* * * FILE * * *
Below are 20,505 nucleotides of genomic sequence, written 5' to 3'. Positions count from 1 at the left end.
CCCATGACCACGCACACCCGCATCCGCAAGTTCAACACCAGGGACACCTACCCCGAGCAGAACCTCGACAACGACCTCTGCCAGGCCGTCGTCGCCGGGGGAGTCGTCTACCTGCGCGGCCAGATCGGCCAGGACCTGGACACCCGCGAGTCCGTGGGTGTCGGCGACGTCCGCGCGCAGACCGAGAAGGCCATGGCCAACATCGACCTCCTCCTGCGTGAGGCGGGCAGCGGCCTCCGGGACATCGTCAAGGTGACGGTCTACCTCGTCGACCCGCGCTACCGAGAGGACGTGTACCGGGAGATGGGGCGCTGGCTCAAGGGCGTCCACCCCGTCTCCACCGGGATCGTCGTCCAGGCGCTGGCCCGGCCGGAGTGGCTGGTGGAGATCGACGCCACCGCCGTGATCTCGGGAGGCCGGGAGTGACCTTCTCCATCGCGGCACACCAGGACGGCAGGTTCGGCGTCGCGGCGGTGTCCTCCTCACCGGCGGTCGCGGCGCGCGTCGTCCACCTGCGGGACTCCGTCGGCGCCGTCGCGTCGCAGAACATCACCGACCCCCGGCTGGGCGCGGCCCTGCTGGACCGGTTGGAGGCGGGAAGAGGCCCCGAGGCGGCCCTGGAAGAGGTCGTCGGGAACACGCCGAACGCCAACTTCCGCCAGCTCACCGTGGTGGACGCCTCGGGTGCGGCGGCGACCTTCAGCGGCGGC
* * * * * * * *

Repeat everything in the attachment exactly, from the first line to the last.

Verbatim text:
Below are 20,505 nucleotides of genomic sequence, written 5' to 3'. Positions count from 1 at the left end.
CCCATGACCACGCACACCCGCATCCGCAAGTTCAACACCAGGGACACCTACCCCGAGCAGAACCTCGACAACGACCTCTGCCAGGCCGTCGTCGCCGGGGGAGTCGTCTACCTGCGCGGCCAGATCGGCCAGGACCTGGACACCCGCGAGTCCGTGGGTGTCGGCGACGTCCGCGCGCAGACCGAGAAGGCCATGGCCAACATCGACCTCCTCCTGCGTGAGGCGGGCAGCGGCCTCCGGGACATCGTCAAGGTGACGGTCTACCTCGTCGACCCGCGCTACCGAGAGGACGTGTACCGGGAGATGGGGCGCTGGCTCAAGGGCGTCCACCCCGTCTCCACCGGGATCGTCGTCCAGGCGCTGGCCCGGCCGGAGTGGCTGGTGGAGATCGACGCCACCGCCGTGATCTCGGGAGGCCGGGAGTGACCTTCTCCATCGCGGCACACCAGGACGGCAGGTTCGGCGTCGCGGCGGTGTCCTCCTCACCGGCGGTCGCGGCGCGCGTCGTCCACCTGCGGGACTCCGTCGGCGCCGTCGCGTCGCAGAACATCACCGACCCCCGGCTGGGCGCGGCCCTGCTGGACCGGTTGGAGGCGGGAAGAGGCCCCGAGGCGGCCCTGGAAGAGGTCGTCGGGAACACGCCGAACGCCAACTTCCGCCAGCTCACCGTGGTGGACGCCTCGGGTGCGGCGGCGACCTTCAGCGGCGGC